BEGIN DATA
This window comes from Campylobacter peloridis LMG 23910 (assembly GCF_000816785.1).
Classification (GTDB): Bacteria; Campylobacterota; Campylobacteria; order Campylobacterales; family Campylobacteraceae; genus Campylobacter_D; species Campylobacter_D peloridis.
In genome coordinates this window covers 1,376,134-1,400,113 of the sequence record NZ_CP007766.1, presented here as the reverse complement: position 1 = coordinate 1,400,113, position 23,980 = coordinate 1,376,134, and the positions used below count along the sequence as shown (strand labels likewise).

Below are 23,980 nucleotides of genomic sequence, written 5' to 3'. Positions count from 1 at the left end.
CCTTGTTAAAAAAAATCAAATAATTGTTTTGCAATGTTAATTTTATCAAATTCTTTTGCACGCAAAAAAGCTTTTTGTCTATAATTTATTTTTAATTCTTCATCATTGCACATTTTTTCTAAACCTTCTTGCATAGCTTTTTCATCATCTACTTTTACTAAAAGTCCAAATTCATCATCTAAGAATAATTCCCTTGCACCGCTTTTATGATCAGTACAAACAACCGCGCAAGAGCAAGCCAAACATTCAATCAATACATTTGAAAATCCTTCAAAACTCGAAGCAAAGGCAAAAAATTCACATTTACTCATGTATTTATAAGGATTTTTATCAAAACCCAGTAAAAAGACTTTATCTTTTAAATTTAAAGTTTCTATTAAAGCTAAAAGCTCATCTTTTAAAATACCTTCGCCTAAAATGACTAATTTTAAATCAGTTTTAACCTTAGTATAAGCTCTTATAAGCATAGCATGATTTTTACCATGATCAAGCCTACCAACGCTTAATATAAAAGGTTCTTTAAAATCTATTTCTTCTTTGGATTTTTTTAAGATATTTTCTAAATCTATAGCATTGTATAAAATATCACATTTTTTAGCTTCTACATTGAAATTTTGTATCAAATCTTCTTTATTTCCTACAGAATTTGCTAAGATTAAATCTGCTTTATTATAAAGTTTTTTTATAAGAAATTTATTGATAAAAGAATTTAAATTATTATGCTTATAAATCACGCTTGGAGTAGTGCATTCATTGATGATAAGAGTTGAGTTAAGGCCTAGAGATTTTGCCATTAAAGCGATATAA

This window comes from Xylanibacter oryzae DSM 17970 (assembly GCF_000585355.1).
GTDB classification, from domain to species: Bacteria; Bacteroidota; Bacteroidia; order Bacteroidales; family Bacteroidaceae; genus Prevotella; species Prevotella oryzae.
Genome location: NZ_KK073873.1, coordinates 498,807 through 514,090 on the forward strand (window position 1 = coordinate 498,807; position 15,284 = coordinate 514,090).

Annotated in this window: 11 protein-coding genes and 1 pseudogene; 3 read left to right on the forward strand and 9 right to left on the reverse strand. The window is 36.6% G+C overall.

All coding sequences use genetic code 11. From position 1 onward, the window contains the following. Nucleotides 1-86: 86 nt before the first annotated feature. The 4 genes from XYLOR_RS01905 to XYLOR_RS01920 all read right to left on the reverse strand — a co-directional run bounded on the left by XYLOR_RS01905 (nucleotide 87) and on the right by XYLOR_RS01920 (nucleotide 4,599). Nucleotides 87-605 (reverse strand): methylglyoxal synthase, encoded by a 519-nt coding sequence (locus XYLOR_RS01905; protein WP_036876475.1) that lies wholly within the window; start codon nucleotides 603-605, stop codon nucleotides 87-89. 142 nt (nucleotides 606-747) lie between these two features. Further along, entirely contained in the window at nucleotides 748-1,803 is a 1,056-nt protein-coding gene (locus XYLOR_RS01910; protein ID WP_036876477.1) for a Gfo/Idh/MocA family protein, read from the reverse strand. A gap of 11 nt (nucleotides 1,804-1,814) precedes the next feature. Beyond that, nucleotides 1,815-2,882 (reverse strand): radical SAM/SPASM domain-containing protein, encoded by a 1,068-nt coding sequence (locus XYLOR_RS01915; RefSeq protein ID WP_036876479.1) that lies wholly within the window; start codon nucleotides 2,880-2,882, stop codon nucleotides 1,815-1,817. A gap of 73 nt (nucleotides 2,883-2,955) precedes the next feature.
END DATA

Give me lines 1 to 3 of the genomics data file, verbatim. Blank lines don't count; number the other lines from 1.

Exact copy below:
This window comes from Campylobacter peloridis LMG 23910 (assembly GCF_000816785.1).
Classification (GTDB): Bacteria; Campylobacterota; Campylobacteria; order Campylobacterales; family Campylobacteraceae; genus Campylobacter_D; species Campylobacter_D peloridis.
In genome coordinates this window covers 1,376,134-1,400,113 of the sequence record NZ_CP007766.1, presented here as the reverse complement: position 1 = coordinate 1,400,113, position 23,980 = coordinate 1,376,134, and the positions used below count along the sequence as shown (strand labels likewise).